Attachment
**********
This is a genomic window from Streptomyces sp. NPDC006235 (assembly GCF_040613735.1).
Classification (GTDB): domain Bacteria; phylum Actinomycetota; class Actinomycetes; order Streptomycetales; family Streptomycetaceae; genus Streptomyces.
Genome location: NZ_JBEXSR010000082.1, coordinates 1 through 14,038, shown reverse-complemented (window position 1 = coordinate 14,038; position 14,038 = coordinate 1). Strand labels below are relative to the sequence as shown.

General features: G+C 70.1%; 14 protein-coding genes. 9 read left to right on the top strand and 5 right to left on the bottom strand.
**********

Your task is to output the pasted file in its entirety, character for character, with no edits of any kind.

This is a genomic window from Streptomyces sp. NPDC006235 (assembly GCF_040613735.1).
Classification (GTDB): domain Bacteria; phylum Actinomycetota; class Actinomycetes; order Streptomycetales; family Streptomycetaceae; genus Streptomyces.
Genome location: NZ_JBEXSR010000082.1, coordinates 1 through 14,038, shown reverse-complemented (window position 1 = coordinate 14,038; position 14,038 = coordinate 1). Strand labels below are relative to the sequence as shown.

General features: G+C 70.1%; 14 protein-coding genes. 9 read left to right on the top strand and 5 right to left on the bottom strand.